- What are non-native species?
- What is the law on non-native species?
- What is being done about non-native species?
- What responsibilities do I have in preventing the spread of NNS?
- Contact us
Non-native species (NNS) are animals or plants that have been introduced (deliberately or accidently) by human activity to an area in which they do not naturally occur.
Some animals and plants may have been transported here a long time ago and be considered ‘naturalised’, but these are still non-native species. Others are native to some parts of the country, but not to others – for example, native to the mainland but not all islands.
Invasive non-native species (INNS) are sometimes referred to as ‘invasive alien species’. These non-native species, such as Japanese Knotweed and North American Signal Crayfish, have the ability to spread rapidly and become dominant in an area or ecosystem, causing adverse ecological, environmental and economic impacts. INNS can also affect our health.
It is important to remember that only a small number of non-native species become invasive, but these few can have serious negative impacts.
In Scotland, NNS are covered by Section 14 of the Wildlife and Countryside Act 1981. The regulation was amended in 2012 when the non-native species section of the Wildlife and Natural Environment (Scotland) Act 2011 came into force.
The regulations state that it is an offence to:
- release or allow to escape from captivity any animal to a place outwith its native range;
- cause any animal outwith the control of any person to be at place outwith its native range;
- plant or otherwise cause to grow any plant in the wild outwith its native range.
As part of the Scottish Government’s Code of Practice on NNS and INNS, a framework of responsibilities has been developed for relevant organisations:
All terrestrial and wetland habitats and any others not detailed below
The marine environment
Freshwater (still and flowing waters)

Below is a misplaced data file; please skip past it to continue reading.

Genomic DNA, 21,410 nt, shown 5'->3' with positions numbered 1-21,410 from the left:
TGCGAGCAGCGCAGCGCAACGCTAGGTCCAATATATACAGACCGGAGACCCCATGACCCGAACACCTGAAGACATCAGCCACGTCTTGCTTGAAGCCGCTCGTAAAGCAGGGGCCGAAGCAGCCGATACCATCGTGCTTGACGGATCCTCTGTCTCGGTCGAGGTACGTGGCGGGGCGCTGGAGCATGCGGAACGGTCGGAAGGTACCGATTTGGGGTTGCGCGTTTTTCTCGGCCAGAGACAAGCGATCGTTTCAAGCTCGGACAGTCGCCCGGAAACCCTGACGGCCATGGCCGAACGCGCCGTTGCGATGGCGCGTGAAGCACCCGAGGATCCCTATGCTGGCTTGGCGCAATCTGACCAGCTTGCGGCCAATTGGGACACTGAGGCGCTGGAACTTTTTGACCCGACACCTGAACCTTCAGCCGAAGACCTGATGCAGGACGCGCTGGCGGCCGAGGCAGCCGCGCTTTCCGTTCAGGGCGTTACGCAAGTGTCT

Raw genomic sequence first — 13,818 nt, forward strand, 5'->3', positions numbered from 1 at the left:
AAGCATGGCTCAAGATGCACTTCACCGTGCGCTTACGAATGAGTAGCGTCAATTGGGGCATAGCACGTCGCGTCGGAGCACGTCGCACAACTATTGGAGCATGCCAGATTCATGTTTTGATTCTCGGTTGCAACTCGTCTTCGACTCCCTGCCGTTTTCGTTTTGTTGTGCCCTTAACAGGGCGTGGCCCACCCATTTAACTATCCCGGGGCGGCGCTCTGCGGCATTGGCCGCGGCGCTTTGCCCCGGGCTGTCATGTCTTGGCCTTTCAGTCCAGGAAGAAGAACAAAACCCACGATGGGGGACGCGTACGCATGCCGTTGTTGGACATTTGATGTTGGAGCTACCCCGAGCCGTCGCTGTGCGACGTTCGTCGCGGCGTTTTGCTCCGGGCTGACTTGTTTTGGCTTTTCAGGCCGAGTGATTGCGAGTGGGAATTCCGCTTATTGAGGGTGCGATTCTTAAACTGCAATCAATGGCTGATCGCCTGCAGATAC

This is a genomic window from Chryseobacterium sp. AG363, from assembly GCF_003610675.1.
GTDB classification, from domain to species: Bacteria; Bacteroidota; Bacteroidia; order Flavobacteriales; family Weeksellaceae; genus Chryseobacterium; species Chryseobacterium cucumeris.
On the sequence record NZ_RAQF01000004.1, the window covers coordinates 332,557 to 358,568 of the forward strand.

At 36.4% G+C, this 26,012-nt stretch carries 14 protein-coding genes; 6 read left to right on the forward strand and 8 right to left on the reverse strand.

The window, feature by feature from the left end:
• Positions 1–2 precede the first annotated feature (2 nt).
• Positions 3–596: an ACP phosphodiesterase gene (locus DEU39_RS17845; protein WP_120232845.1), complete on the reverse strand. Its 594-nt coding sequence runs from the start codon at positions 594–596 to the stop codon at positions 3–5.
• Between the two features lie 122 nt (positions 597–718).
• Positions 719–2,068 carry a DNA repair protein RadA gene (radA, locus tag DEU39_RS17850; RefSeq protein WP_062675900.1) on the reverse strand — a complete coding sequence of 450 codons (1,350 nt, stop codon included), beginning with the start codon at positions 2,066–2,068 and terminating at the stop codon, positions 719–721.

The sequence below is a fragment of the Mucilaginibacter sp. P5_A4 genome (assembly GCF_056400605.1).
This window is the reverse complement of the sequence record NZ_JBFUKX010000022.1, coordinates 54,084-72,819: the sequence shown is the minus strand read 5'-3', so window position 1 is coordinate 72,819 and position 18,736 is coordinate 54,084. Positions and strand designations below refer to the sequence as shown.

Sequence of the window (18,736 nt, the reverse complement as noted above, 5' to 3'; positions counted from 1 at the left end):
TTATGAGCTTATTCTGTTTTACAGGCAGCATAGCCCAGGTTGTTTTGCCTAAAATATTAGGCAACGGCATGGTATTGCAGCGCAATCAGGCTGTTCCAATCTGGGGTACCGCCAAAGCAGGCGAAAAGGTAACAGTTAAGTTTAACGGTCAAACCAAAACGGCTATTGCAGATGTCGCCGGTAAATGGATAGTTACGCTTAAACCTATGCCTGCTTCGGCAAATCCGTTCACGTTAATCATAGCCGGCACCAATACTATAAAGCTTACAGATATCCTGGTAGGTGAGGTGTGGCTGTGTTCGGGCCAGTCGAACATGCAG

Woodland and other habitats managed by FCS (the national forest estate)
Under the framework SNH is the overall lead coordinating body, and all named organisations have a range of specific responsibilities relevant to their particular habitat.
In addition, all of these organisations have a discretionary power to use control orders, although these are intended to be implemented as a last resort where agreement cannot be reached.
The river basin management planning process is a key delivery mechanism or SEPA’s habitat responsibilities, and we have produced a supplementary plan on managing INNS in Scotland’s water environment.
Discussions are underway into how good practice information on INNS can be incorporated into our regulatory work, and all our field staff follow Scotland’s Environmental and Rural Services (SEARS) biosecurity protocol to minimise the risk of spreading NNS, pests and diseases during the course of their work.
SEPA and our partners are encouraging all water users to help prevent the spread of non-native species by adopting the good biosecurity practices described by the Check Clean Dry national campaign and have produced a Scottish Event Biosecurity Guide and Risk Assessment for anyone organising a water sports event or gathering.
You can read more about the work being done across Great Britain in the GB Non-Native Species Secretariat newsletter.
The Scottish Government has produced a Code of Practicewhich is relevant to a wide audience, including farmers, landowners, crofters, managers of amenity land and woodland, gardeners, boat owners and keepers of pets and other animals.
It sets out how sets out how individuals, businesses and public bodies should act responsibly within the law to ensure that non-native species do not cause harm to our environment.
In addition, we have compiled a series of frequently-asked questions, which describe how to identify NNS; what to do about NNS; and the regulations and responsibilities that surround tackling NNS.
For more information about invasive non-native species, please contact us